Elsie: That’s true.
Emma: You can only really voter as yourself. Because how would you…
Elsie: But if someone else wanted to do something crazy in their house, I would always vote yes because I would want to see it.
Emma: That’s true. Yeah, like, please do it. I want to see it so that I have to do it. (laughs)
Elsie: Yeah, but I don’t know. I’m loving a neutral, too. I think in our in our main bathroom I’ll probably end up doing like a neutral like pattern. So. All right, let’s take a quick sponsor break.
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Elsie: All right, moving on to number six. So this one is from Elle Decor and it is strong color mixed with neutral and in the picture showed as the example, it was like a beautiful kind of traditional neutral living room with pops of green, red, and yellow all in one shot. So it was like primary pops of color. How are you feeling about this?
Emma: I like it. I mean, it’s fun. I also think, you know, for me, I guess it depends like what is neutral and what is colored like how are you doing the accents.
Emma: But also, I don’t know, I like I like monochrome and I like a contrast. It just depends what kind of vibe you want or what kind of is.
Elsie: It’s okay to love everything. Last night Emma and I watched a Wes Anderson movie. So I think in the moment — at the moment I’m in now, I’m very influenced by that. And it was a treat for the eyes. And now I’m like, I want everything to be very colorful.
Emma: It was Royal Tenenbaums.
Elsie: Yeah. It was very colorful and very vibey.
Emma: Yeah. Their house, apartment, whatever is like it’s very…yeah, it is very monochrome actually.
Elsie: Number seven is from BHG and it is nods to nostalgia. So this is one we’re going to talk about traditional and Victorian vibes coming back. It’s also sometimes called the grand millennial style and it’s also sometimes called Cottage Core, which I appreciate both of those names. So I think really, Google Linda Rodin’s or Iris Apfel’s apartments and homes and you see what it is. It’s this but for young people, like a very big, very eclectic, very thrifed, flea market finds, lots of color, lots of vintage, cool granny, like something…there’s always like a disco ball or something cool, you know, mixed in with like, you know, the fluffy coats and whatnot.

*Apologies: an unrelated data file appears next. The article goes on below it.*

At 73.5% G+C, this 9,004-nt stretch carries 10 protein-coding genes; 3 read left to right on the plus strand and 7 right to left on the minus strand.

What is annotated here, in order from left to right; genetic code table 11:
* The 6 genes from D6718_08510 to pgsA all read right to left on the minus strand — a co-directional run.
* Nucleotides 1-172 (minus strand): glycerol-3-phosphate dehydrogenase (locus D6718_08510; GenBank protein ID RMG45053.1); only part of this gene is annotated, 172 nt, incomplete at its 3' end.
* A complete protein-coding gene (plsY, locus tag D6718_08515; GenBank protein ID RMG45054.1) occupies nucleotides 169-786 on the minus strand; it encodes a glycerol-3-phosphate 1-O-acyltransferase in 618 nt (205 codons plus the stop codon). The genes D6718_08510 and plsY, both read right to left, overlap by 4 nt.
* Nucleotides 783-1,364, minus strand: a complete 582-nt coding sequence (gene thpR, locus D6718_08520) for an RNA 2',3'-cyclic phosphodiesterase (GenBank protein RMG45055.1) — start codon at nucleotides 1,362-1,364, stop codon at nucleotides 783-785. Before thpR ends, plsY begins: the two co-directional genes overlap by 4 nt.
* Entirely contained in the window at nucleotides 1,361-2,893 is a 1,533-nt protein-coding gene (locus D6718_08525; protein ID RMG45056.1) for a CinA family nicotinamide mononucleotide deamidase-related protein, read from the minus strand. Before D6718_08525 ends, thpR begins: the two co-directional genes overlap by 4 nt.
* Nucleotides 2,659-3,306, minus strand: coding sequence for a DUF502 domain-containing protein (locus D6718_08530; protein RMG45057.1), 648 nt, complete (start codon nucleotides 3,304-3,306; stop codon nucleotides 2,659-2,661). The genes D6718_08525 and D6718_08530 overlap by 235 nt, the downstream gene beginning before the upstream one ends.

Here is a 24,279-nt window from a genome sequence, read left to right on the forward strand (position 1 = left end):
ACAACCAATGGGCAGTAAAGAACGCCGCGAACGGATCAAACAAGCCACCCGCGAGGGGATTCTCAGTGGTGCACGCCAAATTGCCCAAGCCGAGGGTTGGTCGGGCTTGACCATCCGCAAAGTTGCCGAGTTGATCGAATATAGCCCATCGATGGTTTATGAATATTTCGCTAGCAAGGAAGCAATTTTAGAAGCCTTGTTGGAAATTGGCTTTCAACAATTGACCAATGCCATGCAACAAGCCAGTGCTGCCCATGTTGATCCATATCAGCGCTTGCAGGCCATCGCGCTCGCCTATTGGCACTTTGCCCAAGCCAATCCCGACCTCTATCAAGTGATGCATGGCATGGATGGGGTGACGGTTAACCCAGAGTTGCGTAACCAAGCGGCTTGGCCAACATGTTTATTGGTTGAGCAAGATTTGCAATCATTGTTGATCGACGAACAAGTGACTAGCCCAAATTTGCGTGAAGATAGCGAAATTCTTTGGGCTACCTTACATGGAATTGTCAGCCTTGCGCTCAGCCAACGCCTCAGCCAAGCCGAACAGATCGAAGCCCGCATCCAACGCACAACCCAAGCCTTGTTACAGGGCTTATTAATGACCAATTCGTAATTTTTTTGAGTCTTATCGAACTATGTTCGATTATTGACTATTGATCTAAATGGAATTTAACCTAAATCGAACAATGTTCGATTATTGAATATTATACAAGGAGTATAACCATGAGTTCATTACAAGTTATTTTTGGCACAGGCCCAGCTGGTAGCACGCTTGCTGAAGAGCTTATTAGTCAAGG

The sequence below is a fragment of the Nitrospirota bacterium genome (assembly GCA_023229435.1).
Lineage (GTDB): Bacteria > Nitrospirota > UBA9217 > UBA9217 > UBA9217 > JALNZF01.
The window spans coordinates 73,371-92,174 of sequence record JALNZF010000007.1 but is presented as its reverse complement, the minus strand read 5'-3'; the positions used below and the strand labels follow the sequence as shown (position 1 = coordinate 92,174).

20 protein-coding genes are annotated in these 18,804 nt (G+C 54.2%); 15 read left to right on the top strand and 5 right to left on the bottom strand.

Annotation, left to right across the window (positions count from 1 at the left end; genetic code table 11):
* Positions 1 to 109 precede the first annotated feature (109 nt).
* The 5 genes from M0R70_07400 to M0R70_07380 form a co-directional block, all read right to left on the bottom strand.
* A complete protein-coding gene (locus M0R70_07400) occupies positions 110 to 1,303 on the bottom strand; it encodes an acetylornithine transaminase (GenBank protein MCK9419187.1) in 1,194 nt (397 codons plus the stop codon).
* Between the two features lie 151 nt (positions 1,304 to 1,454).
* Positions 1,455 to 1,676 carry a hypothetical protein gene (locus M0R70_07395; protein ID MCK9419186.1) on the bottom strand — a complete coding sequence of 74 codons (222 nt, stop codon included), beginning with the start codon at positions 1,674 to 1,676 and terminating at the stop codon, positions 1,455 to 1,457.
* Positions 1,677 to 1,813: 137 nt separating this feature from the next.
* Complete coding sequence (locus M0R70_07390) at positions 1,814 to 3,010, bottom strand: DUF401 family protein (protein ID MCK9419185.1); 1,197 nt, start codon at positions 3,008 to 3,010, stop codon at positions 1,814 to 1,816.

Emma: I actually for me, I view this type of style slightly different from the cottage core in that I think this one is a little more colorful and a little bit more fancy, like it’s it’s nodding towards high end, it may be thrifted…
Elsie: I see what you’re saying.
Emma: …but or like, you know, a disco ball that you got at a flea market. But it is a little more glam, whereas the Cottage Core to me is kind of like cool, shabby chic. So it’s a little more rustic and a little more neutral tones.
Elsie: Dried flowers everywhere. You’re right. I see that.
Emma: And they’re both very cool and they are both traditional and like it’s like taking traditional and making it cool, in my opinion. But I’m also probably of the age that I think this is cool. So I’m definitely in the grand millennial. I like it, but but yeah, I do view those is two kind of different. They could both be in the same house, but they are kind of different styles.
Emma: Because one’s a little more glam.
Elsie: I see what you’re saying. Yeah. One’s like Sex in the City and one is more like…
Emma: Sex and the City on vacation in the country.
Elsie: Drying oranges in your oven, hanging them up on a string.
Emma: Yeah. A little different.
Elsie: Yeah. Let’s talk about traditional for a minute, because I also felt like — so two years ago when we started house shopping, I was sometimes falling in love with historic homes and I really wanted a historic home. I talked about it in our earlier podcast episodes quite a bit, and then we ended up not finding one. And that’s — that was not our destiny. But, you know, we talked about like the Seven Fireplaces house, and I do have like a strong, like, draw to traditional stuff, especially wallpaper. So I feel like a lot of bloggers I love are using really, really traditional wallpaper patterns right now. And it’s really pretty. I’m really loving that because I think that for a while when wallpaper first came back into fashion, it was like you had to use it in a weird way or like a funky…
Emma: It was more like a patterned shirt. Of like a cool guy who was a bartender. Like it was more like those patterns.